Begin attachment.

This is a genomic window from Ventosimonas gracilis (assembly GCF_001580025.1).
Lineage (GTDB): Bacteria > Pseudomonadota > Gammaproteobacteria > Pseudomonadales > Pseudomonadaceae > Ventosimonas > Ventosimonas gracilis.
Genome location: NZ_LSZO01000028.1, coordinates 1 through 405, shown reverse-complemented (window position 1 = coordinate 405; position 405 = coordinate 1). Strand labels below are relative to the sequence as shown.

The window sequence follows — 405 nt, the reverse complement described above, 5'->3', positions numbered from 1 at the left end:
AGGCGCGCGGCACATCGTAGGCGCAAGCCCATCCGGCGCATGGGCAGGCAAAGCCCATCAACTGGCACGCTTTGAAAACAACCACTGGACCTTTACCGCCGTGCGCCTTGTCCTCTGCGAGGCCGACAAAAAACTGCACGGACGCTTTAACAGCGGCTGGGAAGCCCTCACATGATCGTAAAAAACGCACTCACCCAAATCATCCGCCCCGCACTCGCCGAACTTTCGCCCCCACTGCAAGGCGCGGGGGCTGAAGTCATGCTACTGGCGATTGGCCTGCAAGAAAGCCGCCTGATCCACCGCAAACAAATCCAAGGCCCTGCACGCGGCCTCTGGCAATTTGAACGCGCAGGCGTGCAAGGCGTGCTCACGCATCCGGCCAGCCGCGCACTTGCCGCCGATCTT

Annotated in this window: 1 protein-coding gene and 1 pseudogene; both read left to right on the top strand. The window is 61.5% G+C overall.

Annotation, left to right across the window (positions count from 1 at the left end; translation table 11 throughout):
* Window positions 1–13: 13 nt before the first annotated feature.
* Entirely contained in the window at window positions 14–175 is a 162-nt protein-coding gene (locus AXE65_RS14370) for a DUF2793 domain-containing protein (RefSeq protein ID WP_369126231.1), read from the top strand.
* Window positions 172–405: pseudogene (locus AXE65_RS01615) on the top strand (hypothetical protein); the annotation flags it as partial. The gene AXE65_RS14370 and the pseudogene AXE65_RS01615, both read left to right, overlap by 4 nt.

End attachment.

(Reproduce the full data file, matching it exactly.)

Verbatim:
This is a genomic window from Ventosimonas gracilis (assembly GCF_001580025.1).
Lineage (GTDB): Bacteria > Pseudomonadota > Gammaproteobacteria > Pseudomonadales > Pseudomonadaceae > Ventosimonas > Ventosimonas gracilis.
Genome location: NZ_LSZO01000028.1, coordinates 1 through 405, shown reverse-complemented (window position 1 = coordinate 405; position 405 = coordinate 1). Strand labels below are relative to the sequence as shown.

The window sequence follows — 405 nt, the reverse complement described above, 5'->3', positions numbered from 1 at the left end:
AGGCGCGCGGCACATCGTAGGCGCAAGCCCATCCGGCGCATGGGCAGGCAAAGCCCATCAACTGGCACGCTTTGAAAACAACCACTGGACCTTTACCGCCGTGCGCCTTGTCCTCTGCGAGGCCGACAAAAAACTGCACGGACGCTTTAACAGCGGCTGGGAAGCCCTCACATGATCGTAAAAAACGCACTCACCCAAATCATCCGCCCCGCACTCGCCGAACTTTCGCCCCCACTGCAAGGCGCGGGGGCTGAAGTCATGCTACTGGCGATTGGCCTGCAAGAAAGCCGCCTGATCCACCGCAAACAAATCCAAGGCCCTGCACGCGGCCTCTGGCAATTTGAACGCGCAGGCGTGCAAGGCGTGCTCACGCATCCGGCCAGCCGCGCACTTGCCGCCGATCTT

Annotated in this window: 1 protein-coding gene and 1 pseudogene; both read left to right on the top strand. The window is 61.5% G+C overall.

Annotation, left to right across the window (positions count from 1 at the left end; translation table 11 throughout):
* Window positions 1–13: 13 nt before the first annotated feature.
* Entirely contained in the window at window positions 14–175 is a 162-nt protein-coding gene (locus AXE65_RS14370) for a DUF2793 domain-containing protein (RefSeq protein ID WP_369126231.1), read from the top strand.
* Window positions 172–405: pseudogene (locus AXE65_RS01615) on the top strand (hypothetical protein); the annotation flags it as partial. The gene AXE65_RS14370 and the pseudogene AXE65_RS01615, both read left to right, overlap by 4 nt.